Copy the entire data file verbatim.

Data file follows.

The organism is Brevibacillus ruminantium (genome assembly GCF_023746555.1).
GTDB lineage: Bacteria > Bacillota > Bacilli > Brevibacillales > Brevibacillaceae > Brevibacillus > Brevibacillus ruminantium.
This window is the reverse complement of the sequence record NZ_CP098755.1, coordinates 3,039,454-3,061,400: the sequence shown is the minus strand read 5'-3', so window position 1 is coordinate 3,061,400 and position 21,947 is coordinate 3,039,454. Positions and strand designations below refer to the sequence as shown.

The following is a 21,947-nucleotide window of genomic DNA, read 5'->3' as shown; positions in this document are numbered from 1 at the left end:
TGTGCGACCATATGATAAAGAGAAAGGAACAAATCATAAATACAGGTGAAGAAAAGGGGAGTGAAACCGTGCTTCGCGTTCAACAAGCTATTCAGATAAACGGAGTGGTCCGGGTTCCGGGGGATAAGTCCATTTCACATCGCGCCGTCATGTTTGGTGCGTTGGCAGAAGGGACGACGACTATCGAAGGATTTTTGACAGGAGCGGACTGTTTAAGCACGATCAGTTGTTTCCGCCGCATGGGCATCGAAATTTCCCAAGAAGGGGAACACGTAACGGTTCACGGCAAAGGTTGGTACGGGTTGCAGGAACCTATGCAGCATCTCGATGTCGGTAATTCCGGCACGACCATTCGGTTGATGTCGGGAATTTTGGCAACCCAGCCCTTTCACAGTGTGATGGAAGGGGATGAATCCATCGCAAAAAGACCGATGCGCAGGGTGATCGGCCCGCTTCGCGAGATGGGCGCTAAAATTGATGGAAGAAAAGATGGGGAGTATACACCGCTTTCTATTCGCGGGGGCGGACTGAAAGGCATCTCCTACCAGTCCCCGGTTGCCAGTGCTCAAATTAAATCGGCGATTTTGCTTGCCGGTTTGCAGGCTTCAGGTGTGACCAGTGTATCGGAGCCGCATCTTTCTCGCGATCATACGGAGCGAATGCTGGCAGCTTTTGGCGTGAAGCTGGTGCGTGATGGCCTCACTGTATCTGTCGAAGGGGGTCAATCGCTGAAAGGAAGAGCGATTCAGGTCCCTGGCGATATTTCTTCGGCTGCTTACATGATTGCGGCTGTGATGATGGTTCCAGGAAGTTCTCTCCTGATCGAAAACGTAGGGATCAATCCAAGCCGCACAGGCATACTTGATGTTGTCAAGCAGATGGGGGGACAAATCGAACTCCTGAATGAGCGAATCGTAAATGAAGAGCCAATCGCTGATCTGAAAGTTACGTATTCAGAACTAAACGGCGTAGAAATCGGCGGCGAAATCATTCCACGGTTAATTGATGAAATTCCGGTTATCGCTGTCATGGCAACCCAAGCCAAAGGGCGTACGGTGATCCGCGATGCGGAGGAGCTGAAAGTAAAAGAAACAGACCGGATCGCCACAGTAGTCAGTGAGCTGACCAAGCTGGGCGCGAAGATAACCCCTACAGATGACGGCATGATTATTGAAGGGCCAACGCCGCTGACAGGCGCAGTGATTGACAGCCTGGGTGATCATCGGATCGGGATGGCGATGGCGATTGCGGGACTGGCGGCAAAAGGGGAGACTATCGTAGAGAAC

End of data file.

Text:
The organism is Brevibacillus ruminantium (genome assembly GCF_023746555.1).
GTDB lineage: Bacteria > Bacillota > Bacilli > Brevibacillales > Brevibacillaceae > Brevibacillus > Brevibacillus ruminantium.
This window is the reverse complement of the sequence record NZ_CP098755.1, coordinates 3,039,454-3,061,400: the sequence shown is the minus strand read 5'-3', so window position 1 is coordinate 3,061,400 and position 21,947 is coordinate 3,039,454. Positions and strand designations below refer to the sequence as shown.

The following is a 21,947-nucleotide window of genomic DNA, read 5'->3' as shown; positions in this document are numbered from 1 at the left end:
TGTGCGACCATATGATAAAGAGAAAGGAACAAATCATAAATACAGGTGAAGAAAAGGGGAGTGAAACCGTGCTTCGCGTTCAACAAGCTATTCAGATAAACGGAGTGGTCCGGGTTCCGGGGGATAAGTCCATTTCACATCGCGCCGTCATGTTTGGTGCGTTGGCAGAAGGGACGACGACTATCGAAGGATTTTTGACAGGAGCGGACTGTTTAAGCACGATCAGTTGTTTCCGCCGCATGGGCATCGAAATTTCCCAAGAAGGGGAACACGTAACGGTTCACGGCAAAGGTTGGTACGGGTTGCAGGAACCTATGCAGCATCTCGATGTCGGTAATTCCGGCACGACCATTCGGTTGATGTCGGGAATTTTGGCAACCCAGCCCTTTCACAGTGTGATGGAAGGGGATGAATCCATCGCAAAAAGACCGATGCGCAGGGTGATCGGCCCGCTTCGCGAGATGGGCGCTAAAATTGATGGAAGAAAAGATGGGGAGTATACACCGCTTTCTATTCGCGGGGGCGGACTGAAAGGCATCTCCTACCAGTCCCCGGTTGCCAGTGCTCAAATTAAATCGGCGATTTTGCTTGCCGGTTTGCAGGCTTCAGGTGTGACCAGTGTATCGGAGCCGCATCTTTCTCGCGATCATACGGAGCGAATGCTGGCAGCTTTTGGCGTGAAGCTGGTGCGTGATGGCCTCACTGTATCTGTCGAAGGGGGTCAATCGCTGAAAGGAAGAGCGATTCAGGTCCCTGGCGATATTTCTTCGGCTGCTTACATGATTGCGGCTGTGATGATGGTTCCAGGAAGTTCTCTCCTGATCGAAAACGTAGGGATCAATCCAAGCCGCACAGGCATACTTGATGTTGTCAAGCAGATGGGGGGACAAATCGAACTCCTGAATGAGCGAATCGTAAATGAAGAGCCAATCGCTGATCTGAAAGTTACGTATTCAGAACTAAACGGCGTAGAAATCGGCGGCGAAATCATTCCACGGTTAATTGATGAAATTCCGGTTATCGCTGTCATGGCAACCCAAGCCAAAGGGCGTACGGTGATCCGCGATGCGGAGGAGCTGAAAGTAAAAGAAACAGACCGGATCGCCACAGTAGTCAGTGAGCTGACCAAGCTGGGCGCGAAGATAACCCCTACAGATGACGGCATGATTATTGAAGGGCCAACGCCGCTGACAGGCGCAGTGATTGACAGCCTGGGTGATCATCGGATCGGGATGGCGATGGCGATTGCGGGACTGGCGGCAAAAGGGGAGACTATCGTAGAGAAC